December 21, 2014
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Life lessons from Gorton Jr. High

To the Editor:

It is with great sadness and a heavy heart that I read of the potential closing of Gorton Junior High School in last Thursday’s Warwick Beacon. Gorton has served as both a high school and junior high for nearly 75 years, and has steadfastly withstood the test of time with an indomitable spirit of school community. I can personally attest to this, as I attended Gorton as a junior high school student in the early 1970s. Without question, my two years at Gorton were the absolute best in my public school career. For me, Gorton did not represent just another school, but rather, an inviting and dynamic environment where I could learn so many new things, forge many great friendships and embrace the opportunity to raise my own academic bar and truly flourish. Thanks to the dedicated, compassionate, competent and caring faculty that seemed to magically converge during my time at Gorton. It made for a positive, memorable and lifelong experience, which has stayed with me in all of the years that have followed.

As a full-time, single father raising two children, I have been able to continue drawing on many of the lessons I learned at Gorton, both social as well as academic, and apply them in equally useful ways for the benefit of my children. When it comes to helping my kids with their homework (a challenge for any parent, these days), I still recall learning about quadratic equations, the Periodic Chart of Elements and memorizing what seemed like an endless list of prepositions. The basic tools I acquired while at Gorton have endured, and as a parent focused on being the best possible resource for my children, those tools have proven to be invaluable. 

If I may, I would like to express my gratitude and appreciation to those who made such a positive difference for me during my time at Gorton – specifically Mr. Raymond, Mr. Kee, Mr. Sheldon, Mrs. Sousa, Mr. Kamper, Mrs. Tanner, Miss Holburn, Miss Maslanka, Mr. Abberton, Mr. Chilton, Mr. Clancy, Mr. Nicholson, the bombastic yet lovable Mr. Woferseder, and lastly, the single greatest influence on my student career, Mrs. Beverly Bittner. Each of these faculty and administrators helped to shape my academic drive and performance, each one encouraging me to go beyond and realize my full potential. Indeed, it was a special time to be at Gorton. 

Both of my children are currently attending Aldrich Junior High School, an outstanding school in its own right. In doing so, I am certain that they will have enjoyed many of the same experiences at Aldrich as I did at Gorton. Granted, times have changed and so many new things have come along to be learned that did not exist in my junior high days. Yet, it has become so difficult for a kid to just plain be a kid by today’s standards, particularly with the arrival of the Internet, and a whole other host of social demands and media devices that have become dominant, callous invaders of their youth.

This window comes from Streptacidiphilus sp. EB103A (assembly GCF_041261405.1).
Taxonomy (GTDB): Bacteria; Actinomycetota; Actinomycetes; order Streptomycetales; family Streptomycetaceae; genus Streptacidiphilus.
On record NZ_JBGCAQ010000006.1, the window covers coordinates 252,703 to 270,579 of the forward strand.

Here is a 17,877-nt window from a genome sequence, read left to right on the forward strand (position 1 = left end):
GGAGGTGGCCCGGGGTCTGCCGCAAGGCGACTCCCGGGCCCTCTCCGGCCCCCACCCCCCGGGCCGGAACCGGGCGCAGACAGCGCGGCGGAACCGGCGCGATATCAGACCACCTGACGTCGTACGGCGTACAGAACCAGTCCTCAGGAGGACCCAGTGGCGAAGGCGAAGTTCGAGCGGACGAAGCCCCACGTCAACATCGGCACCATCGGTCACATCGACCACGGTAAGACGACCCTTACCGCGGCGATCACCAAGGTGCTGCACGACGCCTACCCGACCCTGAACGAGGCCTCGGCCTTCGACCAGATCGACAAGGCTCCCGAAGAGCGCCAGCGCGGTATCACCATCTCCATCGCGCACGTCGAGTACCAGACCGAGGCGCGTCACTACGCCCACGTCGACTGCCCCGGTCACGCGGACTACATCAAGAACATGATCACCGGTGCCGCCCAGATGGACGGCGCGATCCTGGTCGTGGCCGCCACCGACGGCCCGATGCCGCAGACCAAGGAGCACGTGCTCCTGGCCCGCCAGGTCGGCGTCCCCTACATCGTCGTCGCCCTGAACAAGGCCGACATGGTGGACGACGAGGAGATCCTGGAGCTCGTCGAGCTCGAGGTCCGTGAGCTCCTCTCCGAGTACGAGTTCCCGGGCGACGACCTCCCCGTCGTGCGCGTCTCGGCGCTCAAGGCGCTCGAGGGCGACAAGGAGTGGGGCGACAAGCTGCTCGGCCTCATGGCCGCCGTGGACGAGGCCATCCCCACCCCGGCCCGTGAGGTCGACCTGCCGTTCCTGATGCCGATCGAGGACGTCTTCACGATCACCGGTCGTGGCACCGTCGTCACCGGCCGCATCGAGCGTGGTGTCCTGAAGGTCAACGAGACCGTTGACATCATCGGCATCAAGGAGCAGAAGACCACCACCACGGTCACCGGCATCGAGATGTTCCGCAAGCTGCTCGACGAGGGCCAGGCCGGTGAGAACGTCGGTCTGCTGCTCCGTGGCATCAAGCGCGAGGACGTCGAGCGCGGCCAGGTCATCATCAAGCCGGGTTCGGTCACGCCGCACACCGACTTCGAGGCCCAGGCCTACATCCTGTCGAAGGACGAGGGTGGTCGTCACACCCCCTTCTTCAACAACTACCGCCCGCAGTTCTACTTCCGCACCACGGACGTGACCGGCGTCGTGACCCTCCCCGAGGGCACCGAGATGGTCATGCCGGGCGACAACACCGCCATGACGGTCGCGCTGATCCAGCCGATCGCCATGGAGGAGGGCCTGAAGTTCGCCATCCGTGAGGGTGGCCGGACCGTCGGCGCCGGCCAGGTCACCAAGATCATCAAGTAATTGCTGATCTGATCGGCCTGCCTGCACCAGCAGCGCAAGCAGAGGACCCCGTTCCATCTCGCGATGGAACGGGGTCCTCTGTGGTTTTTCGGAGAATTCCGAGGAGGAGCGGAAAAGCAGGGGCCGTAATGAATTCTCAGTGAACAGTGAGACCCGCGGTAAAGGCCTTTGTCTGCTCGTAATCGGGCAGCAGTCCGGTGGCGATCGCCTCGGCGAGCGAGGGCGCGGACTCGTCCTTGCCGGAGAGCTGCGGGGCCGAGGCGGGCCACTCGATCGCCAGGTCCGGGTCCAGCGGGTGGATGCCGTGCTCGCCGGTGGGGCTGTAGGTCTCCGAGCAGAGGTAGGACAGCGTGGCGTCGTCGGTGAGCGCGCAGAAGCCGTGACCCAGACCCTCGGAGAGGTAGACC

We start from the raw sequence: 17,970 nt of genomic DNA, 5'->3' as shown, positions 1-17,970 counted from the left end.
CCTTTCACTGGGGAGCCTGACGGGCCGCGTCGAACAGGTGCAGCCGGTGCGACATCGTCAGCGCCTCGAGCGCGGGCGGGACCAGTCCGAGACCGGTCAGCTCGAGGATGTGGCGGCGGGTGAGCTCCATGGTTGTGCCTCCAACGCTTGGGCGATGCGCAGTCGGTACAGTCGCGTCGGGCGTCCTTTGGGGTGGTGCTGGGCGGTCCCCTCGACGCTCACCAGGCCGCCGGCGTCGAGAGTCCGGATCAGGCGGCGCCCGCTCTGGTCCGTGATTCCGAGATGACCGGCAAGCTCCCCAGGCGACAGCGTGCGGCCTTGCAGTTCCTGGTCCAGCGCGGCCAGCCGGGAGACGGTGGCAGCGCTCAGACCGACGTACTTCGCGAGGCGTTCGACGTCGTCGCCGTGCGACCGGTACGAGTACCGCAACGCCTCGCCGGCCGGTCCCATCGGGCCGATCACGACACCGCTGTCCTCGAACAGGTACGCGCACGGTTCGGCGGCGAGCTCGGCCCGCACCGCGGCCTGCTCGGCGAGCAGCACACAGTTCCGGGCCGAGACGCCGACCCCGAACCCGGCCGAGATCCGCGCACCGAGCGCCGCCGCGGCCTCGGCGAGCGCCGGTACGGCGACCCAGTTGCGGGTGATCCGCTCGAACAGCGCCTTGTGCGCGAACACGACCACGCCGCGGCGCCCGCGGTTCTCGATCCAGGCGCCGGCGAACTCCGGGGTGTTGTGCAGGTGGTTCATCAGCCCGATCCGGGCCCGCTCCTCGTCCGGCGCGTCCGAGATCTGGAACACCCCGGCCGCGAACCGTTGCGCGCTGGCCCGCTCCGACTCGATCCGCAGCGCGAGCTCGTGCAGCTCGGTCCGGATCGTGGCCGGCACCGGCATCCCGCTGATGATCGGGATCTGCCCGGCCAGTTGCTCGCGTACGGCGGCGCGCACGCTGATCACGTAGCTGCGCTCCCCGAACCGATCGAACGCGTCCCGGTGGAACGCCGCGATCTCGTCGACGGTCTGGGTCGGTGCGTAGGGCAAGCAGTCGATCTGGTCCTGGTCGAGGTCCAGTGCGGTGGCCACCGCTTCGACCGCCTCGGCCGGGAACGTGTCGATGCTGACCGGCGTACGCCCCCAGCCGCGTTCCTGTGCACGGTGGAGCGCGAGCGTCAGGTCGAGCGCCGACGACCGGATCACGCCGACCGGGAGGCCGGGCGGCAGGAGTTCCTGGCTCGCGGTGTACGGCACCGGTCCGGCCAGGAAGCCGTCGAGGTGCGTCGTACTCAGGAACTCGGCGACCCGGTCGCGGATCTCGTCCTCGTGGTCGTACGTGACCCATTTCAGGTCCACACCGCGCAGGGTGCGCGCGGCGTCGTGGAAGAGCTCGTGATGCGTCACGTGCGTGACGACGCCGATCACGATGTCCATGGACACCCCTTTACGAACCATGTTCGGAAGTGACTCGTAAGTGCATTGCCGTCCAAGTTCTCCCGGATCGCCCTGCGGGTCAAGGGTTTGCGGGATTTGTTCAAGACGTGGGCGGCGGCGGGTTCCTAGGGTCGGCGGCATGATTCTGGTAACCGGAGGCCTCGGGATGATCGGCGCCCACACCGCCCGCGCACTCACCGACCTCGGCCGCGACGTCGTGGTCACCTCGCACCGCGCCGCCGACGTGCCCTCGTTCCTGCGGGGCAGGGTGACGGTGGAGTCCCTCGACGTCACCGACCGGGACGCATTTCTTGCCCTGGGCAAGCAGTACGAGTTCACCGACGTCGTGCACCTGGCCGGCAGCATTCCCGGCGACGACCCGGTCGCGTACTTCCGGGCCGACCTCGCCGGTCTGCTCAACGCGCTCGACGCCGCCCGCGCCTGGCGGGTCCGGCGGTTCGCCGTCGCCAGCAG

I suppose every generation eventually tends to reflect on its childhood as a time when life seemed simpler, slower and perhaps a bit sweeter than the present state of affairs, both local and global, that bombard us daily. Perhaps there is more truth to such recollections than mere rose-colored glasses can reveal. What I do know is, Gorton Junior High was a journey into a time of renaissance, of growing, learning, achieving, adjusting, maturing, creating, and yes, even dating. It was a place where I felt I belonged, and wished I could have finished my final four years there, and not at some other strange, less hospitable high school. It came to represent one of the most important crossroads of my life, and is all the more reason I cherish those two magical years while I was there. 

Due to economic constraints, times being what they are, I suppose sacrifices must be made somewhere along the line. The almighty buck must stop somewhere, but it remains my hope that the individuals who will be deciding the fate of Gorton’s future viability will consider every possible option and alternative to its closing at the end of the 2013 school year, and not simply throw the baby out with the bath water. Gorton is a vital part of our city’s history, and stands for so much more than just the bricks and mortar of which it is built. Gorton has earned, and deserves, every consideration for the rich legacy it has provided for countless students and faculty that have been fortunate enough to have passed through its doors.

Bradley E. Johnson, Class of 1974

Warwick


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